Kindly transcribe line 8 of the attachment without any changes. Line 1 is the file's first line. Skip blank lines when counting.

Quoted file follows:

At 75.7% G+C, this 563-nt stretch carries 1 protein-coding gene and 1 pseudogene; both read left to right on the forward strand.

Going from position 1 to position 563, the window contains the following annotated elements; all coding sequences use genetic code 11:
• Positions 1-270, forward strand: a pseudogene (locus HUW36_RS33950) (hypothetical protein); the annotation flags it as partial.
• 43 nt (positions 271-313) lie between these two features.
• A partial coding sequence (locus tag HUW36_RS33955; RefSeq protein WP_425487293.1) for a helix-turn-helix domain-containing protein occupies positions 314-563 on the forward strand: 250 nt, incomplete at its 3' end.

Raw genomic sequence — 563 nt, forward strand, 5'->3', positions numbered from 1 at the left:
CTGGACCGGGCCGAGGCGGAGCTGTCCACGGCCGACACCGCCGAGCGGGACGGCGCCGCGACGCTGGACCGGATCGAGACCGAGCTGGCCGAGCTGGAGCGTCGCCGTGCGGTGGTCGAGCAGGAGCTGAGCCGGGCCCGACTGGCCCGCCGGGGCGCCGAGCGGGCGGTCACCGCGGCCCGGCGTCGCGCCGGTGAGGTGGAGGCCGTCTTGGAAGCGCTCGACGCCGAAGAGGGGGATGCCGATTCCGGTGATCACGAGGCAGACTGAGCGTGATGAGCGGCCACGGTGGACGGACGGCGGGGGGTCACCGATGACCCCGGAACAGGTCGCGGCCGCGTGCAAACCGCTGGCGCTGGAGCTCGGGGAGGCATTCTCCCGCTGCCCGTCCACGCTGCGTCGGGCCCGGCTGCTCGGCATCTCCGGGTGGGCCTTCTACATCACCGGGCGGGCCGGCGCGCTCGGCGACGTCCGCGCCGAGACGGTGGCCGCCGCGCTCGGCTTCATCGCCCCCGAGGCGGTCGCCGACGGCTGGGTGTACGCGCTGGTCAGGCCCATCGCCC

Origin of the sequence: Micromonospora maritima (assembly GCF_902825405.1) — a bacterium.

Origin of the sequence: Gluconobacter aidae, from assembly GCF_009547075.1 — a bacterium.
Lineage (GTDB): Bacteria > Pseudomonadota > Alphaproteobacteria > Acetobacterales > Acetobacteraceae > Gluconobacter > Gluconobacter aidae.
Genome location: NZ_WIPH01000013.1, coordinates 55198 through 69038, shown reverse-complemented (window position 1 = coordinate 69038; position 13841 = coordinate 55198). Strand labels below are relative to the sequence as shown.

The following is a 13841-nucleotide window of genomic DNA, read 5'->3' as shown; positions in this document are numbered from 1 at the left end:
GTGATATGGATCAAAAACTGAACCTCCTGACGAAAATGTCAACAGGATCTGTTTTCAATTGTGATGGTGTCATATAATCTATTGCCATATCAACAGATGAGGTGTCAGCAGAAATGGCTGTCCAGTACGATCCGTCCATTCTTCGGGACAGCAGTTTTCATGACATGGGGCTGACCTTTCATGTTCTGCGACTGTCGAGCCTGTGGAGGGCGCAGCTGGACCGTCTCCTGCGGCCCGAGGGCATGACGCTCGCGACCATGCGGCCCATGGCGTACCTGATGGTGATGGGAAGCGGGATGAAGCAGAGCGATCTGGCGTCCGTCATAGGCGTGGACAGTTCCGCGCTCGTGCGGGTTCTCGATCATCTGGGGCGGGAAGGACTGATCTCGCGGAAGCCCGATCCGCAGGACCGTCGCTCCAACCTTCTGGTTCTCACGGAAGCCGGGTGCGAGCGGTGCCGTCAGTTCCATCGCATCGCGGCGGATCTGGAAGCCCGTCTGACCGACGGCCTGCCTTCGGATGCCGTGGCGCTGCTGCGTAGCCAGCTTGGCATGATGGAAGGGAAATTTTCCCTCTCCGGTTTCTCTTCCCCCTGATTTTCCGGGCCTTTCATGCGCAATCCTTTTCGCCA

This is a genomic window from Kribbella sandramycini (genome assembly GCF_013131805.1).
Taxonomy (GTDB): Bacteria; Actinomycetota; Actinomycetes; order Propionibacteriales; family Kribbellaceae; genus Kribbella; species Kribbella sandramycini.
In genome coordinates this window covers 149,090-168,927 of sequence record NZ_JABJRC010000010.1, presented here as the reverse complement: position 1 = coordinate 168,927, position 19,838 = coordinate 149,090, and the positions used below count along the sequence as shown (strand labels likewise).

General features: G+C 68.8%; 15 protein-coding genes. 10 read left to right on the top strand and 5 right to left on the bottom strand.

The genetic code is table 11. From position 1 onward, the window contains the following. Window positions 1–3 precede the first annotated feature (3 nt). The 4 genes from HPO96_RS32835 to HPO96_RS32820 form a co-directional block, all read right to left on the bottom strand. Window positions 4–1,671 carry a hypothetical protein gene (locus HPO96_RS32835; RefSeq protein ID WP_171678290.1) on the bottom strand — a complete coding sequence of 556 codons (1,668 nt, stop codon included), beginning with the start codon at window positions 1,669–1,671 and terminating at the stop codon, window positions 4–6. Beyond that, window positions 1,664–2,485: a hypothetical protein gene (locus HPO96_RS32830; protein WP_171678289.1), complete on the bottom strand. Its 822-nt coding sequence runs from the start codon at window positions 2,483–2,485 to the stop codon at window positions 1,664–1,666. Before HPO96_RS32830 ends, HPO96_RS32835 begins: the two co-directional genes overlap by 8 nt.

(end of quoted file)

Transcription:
Origin of the sequence: Micromonospora maritima (assembly GCF_902825405.1) — a bacterium.